APPENDIX 1 HOW TO REFER TO PAEDIATRIC MO IN HOSPITAL LIKAS 1. Refer cases to 2nd MO on call, even during office hours. 2. All cases must refer on the same day (with referral form). 3. Keep NICU clerking sheet in OT, LR and Obst. wards. 4. Referral to stand by for Em. LSCS must discuss with O&G MO before referral. 5. Indications for referral: Maternal history mother with bad obstetric history Baby whose mother chicken pox has herpes simples type 2 for SVD PTB if untreated/sputum +ve HBsAg +ve VDRL +ve retrovirus +ve Rh –ve impaired GTT/diabetes Maternal risk of prolonged rupture membranes >24 hours sepsis maternal chorioamnionitis  obstetrician defined criteria  foul smelling liquor maternal UTI  ufeme wbc>10  ufeme bacteria>3  significant positive urine C&S maternal fever  fever >38’C (excluding intrapartum)  all episodes of intrapartum fever Delivery instrumental delivery  refer at/pending delivery if fetal distress  refer during office hours if baby is otherwise OK emergency LSCS for fetal distress cord prolapse all meconium stained liquor (except light) twin or multiple pregnancy Baby prematurity <36 weeks birth wt <1.7kg or >4.0kg grunting/flat babies baby with 5 minute Apgar score < 7 congenital abnormalities sick baby: fever, poor feeding, cyanosed, tachypnoea, tachycardia, bradycardia, desaturate, lethargy and etc. baby with G6PD deficiency baby with SB > PL with reference to bilirubin chart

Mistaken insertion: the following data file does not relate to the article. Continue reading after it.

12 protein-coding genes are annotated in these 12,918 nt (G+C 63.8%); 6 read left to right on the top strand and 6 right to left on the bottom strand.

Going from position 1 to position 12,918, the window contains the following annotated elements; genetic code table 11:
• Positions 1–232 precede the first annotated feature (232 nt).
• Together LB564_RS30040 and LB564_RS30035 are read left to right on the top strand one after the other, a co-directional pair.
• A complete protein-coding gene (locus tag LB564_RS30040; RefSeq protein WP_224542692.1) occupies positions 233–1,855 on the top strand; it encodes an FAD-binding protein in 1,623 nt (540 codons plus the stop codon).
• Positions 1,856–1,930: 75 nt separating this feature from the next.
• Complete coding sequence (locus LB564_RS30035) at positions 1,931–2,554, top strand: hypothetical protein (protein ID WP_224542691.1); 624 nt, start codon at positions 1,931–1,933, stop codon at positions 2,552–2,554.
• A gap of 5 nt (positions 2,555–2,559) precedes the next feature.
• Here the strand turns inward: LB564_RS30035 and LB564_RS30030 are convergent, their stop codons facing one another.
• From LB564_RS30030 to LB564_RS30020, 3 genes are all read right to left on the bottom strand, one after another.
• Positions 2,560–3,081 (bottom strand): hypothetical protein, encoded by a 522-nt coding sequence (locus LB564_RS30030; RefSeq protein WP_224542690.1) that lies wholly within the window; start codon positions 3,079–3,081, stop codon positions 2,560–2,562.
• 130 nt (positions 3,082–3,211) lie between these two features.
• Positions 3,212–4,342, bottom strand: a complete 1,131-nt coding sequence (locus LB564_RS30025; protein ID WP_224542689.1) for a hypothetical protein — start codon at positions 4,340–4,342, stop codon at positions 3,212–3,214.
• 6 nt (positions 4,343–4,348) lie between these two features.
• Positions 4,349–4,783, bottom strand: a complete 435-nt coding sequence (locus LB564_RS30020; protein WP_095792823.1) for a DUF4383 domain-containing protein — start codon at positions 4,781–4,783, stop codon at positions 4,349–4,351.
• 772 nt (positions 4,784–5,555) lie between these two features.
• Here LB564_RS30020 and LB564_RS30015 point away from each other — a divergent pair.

MEDICAL OFFICER Available on-site

MEDICAL OFFICER Not available on-site

Direct referral by HEALTH MO to nd HL’s 2 Paediatric MO on call**

Direct referral by HEALTH CLINIC NURSE to HL’s 2nd Paediatric MO on call**

HL’s 2nd Paediatric MO on call** to accept referral

otes: 1. *Health clinics are Klinik Kesihatan Ibu dan Anak, Klinik Kesihatan and Klinik Desa. 2. The ward staff nurse who converse with the health nurse must inform the 2nd Paediatric MO on call regarding the case.

3.**If the second medical officer not available in the ward, he/she should be contacted via his/her handphone. The ward staff nurse should provide the handphone number of the 2nd Paediatric MO oncall to the health nurse. HL=Hospital Likas